SER Webinar: Kūkulu Ke Ea A Kanaloa – Restoring the Kaho’olawe Island Reserve

Paul Higashino

Publication Date:

Kaho‘olawe is a single shield volcano located 7 miles southwest of the island of Maui in the Hawaiian archipelago. The island is approximately 11 miles long and 7 miles wide, encompassing roughly 28.000 acres (45 sq.mi.). Kaho‘olawe is a cultural treasure, possessing unique archeological sites that have put the entire island on the National Register of Historic Places. After the arrival of Europeans though, the island underwent a harsh evolution. The island was decimated of its natural dryland forest ecosystem from nearly 200 years of uncontrolled ungulate grazing and 50 years of use by the military for live fire training and bombing exercises.  Although a major clean-up of unexploded ordnance (UXO) was conducted between 1998 and 2003, the island and its surrounding waters are still littered with UXO. Paul Higashino, Restoration Program Manager with the Kaho’olawe Island Reserve Commission, will be discussing the past and present restoration efforts on island, as well as future directions for the work. Paul will share the innovative and unconventional planting methods one must employ when attempting to reforest a former bombing range, where digging into the ground is impossible.  He will also discuss the use of erosion control devices, like gabions and wattles, in areas of hardpan to help slow the flow of water and minimize sedimentation in the nearby marine ecosystems. Paul has a BS in Tropical Agriculture from The University of Hawaiʻi at Manoa. Paul has been with the KIRC since 1996 and is the Restoration Manager for the Restoration Program. He is responsible for the biological management for Kahoʻolawe and planning restoration activities on island. This includes planting, erosion control, planting strategies, faunal restoration, and logistics of KIRC personnel and volunteers. Previous work history included working for The Nature Conservancy of Hawaiʻi, Maui Preserves as Field Naturalist and Assistant Preserves Manager, Hawaiʻi Volcanoes National Park, Research Division as a Research Associate, and many more.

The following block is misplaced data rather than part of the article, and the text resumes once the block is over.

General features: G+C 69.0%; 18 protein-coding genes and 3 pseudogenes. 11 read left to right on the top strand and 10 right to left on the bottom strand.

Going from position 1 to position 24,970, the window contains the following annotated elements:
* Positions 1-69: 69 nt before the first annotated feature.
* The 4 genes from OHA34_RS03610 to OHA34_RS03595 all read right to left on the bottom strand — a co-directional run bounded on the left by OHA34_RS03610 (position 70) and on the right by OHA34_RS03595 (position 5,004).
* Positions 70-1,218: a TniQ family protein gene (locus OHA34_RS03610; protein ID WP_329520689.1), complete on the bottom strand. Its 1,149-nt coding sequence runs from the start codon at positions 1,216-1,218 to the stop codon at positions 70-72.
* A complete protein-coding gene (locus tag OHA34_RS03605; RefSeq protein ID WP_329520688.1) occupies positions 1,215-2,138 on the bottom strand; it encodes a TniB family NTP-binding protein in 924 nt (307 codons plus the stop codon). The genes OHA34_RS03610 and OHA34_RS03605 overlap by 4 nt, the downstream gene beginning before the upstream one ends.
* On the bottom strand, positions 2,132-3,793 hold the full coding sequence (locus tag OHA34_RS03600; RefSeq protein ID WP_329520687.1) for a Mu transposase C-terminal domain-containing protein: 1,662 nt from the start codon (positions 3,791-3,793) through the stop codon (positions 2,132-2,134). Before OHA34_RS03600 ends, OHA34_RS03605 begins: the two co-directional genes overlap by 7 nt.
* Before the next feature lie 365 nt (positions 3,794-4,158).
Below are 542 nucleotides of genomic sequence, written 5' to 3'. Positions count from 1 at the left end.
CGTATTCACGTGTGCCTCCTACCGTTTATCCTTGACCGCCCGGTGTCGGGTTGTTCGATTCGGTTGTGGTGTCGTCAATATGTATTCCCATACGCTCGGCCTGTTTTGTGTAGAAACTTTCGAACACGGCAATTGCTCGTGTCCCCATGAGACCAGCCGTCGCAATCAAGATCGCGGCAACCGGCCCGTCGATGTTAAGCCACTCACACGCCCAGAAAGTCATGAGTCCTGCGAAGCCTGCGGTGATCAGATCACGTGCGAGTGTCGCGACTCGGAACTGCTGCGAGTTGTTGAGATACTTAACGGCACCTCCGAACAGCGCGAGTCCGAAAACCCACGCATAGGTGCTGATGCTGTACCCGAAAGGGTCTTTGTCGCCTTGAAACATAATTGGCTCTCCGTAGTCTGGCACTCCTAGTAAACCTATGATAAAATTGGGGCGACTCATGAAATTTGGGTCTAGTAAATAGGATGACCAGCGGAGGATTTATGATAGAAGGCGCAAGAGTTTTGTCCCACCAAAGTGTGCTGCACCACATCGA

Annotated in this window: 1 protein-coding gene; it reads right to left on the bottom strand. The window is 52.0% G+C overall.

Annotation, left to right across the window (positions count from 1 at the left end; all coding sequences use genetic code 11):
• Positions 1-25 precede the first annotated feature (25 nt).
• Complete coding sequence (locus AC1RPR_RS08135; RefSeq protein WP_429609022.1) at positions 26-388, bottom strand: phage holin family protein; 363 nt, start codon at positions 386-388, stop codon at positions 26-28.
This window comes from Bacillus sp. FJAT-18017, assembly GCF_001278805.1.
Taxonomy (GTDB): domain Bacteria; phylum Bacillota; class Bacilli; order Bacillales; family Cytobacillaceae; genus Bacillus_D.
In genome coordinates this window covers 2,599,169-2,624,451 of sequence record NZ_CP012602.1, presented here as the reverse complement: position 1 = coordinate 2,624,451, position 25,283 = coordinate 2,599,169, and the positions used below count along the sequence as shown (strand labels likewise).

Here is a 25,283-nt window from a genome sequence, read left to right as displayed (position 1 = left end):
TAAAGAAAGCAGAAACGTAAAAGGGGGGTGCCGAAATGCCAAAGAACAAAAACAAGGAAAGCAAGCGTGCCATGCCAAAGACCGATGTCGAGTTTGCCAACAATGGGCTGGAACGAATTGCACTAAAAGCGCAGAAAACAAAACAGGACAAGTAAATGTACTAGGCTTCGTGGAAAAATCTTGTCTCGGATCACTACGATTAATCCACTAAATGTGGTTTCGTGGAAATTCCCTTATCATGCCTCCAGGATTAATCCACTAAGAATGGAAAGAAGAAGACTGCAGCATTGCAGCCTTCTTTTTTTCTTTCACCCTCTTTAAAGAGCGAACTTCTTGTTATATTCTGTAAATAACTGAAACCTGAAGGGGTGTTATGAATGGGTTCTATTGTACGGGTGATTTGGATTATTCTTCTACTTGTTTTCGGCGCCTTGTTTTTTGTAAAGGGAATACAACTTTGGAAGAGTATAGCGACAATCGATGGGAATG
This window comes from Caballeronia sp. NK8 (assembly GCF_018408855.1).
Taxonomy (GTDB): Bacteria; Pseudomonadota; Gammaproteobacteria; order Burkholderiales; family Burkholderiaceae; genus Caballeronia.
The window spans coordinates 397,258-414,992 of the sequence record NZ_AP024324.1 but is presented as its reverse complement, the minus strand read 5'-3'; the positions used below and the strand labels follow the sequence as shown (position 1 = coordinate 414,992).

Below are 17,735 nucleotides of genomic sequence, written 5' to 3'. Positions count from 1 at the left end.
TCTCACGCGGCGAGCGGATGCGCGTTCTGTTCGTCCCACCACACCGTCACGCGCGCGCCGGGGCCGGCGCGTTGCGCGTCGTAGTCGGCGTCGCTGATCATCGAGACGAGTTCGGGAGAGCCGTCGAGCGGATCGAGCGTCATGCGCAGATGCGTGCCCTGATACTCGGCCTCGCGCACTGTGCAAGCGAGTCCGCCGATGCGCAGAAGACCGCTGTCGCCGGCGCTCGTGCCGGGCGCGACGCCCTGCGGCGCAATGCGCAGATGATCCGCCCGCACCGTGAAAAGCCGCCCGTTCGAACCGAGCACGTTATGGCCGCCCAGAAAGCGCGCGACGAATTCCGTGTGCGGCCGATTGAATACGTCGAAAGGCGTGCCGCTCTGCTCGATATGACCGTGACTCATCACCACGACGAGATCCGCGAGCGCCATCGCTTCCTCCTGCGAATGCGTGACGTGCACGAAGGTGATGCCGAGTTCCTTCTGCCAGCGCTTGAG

Resource Type:

Pre-approved for CECs under SER's CERP program